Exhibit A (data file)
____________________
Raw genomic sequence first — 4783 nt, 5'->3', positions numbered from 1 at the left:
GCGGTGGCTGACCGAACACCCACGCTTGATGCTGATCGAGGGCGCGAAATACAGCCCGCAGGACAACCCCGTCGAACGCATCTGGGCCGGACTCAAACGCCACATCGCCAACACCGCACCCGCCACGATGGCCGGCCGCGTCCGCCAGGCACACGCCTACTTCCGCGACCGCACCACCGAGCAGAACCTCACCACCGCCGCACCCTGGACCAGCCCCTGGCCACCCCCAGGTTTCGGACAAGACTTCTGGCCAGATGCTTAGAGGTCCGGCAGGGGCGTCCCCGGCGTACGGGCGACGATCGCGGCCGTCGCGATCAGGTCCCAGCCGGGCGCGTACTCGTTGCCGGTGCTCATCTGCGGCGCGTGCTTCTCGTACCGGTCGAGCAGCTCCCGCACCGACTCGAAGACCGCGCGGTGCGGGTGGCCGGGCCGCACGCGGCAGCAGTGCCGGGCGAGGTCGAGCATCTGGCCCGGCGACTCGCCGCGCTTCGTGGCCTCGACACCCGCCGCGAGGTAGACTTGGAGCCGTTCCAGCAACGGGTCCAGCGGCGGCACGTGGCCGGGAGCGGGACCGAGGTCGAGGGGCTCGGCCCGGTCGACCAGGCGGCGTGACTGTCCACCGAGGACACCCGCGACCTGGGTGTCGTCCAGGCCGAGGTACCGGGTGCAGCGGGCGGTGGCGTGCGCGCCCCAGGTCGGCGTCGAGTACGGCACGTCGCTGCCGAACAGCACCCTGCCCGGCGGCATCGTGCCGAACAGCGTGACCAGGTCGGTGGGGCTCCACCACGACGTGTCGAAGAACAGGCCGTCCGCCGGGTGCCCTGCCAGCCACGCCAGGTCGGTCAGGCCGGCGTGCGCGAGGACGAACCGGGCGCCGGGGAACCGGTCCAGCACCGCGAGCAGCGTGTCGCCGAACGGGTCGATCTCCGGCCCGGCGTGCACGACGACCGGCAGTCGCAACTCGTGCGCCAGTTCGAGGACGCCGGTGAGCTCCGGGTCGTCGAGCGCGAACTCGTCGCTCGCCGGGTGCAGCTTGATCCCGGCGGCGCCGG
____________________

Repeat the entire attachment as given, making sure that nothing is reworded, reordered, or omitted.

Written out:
Raw genomic sequence first — 4783 nt, 5'->3', positions numbered from 1 at the left:
GCGGTGGCTGACCGAACACCCACGCTTGATGCTGATCGAGGGCGCGAAATACAGCCCGCAGGACAACCCCGTCGAACGCATCTGGGCCGGACTCAAACGCCACATCGCCAACACCGCACCCGCCACGATGGCCGGCCGCGTCCGCCAGGCACACGCCTACTTCCGCGACCGCACCACCGAGCAGAACCTCACCACCGCCGCACCCTGGACCAGCCCCTGGCCACCCCCAGGTTTCGGACAAGACTTCTGGCCAGATGCTTAGAGGTCCGGCAGGGGCGTCCCCGGCGTACGGGCGACGATCGCGGCCGTCGCGATCAGGTCCCAGCCGGGCGCGTACTCGTTGCCGGTGCTCATCTGCGGCGCGTGCTTCTCGTACCGGTCGAGCAGCTCCCGCACCGACTCGAAGACCGCGCGGTGCGGGTGGCCGGGCCGCACGCGGCAGCAGTGCCGGGCGAGGTCGAGCATCTGGCCCGGCGACTCGCCGCGCTTCGTGGCCTCGACACCCGCCGCGAGGTAGACTTGGAGCCGTTCCAGCAACGGGTCCAGCGGCGGCACGTGGCCGGGAGCGGGACCGAGGTCGAGGGGCTCGGCCCGGTCGACCAGGCGGCGTGACTGTCCACCGAGGACACCCGCGACCTGGGTGTCGTCCAGGCCGAGGTACCGGGTGCAGCGGGCGGTGGCGTGCGCGCCCCAGGTCGGCGTCGAGTACGGCACGTCGCTGCCGAACAGCACCCTGCCCGGCGGCATCGTGCCGAACAGCGTGACCAGGTCGGTGGGGCTCCACCACGACGTGTCGAAGAACAGGCCGTCCGCCGGGTGCCCTGCCAGCCACGCCAGGTCGGTCAGGCCGGCGTGCGCGAGGACGAACCGGGCGCCGGGGAACCGGTCCAGCACCGCGAGCAGCGTGTCGCCGAACGGGTCGATCTCCGGCCCGGCGTGCACGACGACCGGCAGTCGCAACTCGTGCGCCAGTTCGAGGACGCCGGTGAGCTCCGGGTCGTCGAGCGCGAACTCGTCGCTCGCCGGGTGCAGCTTGATCCCGGCGGCGCCGG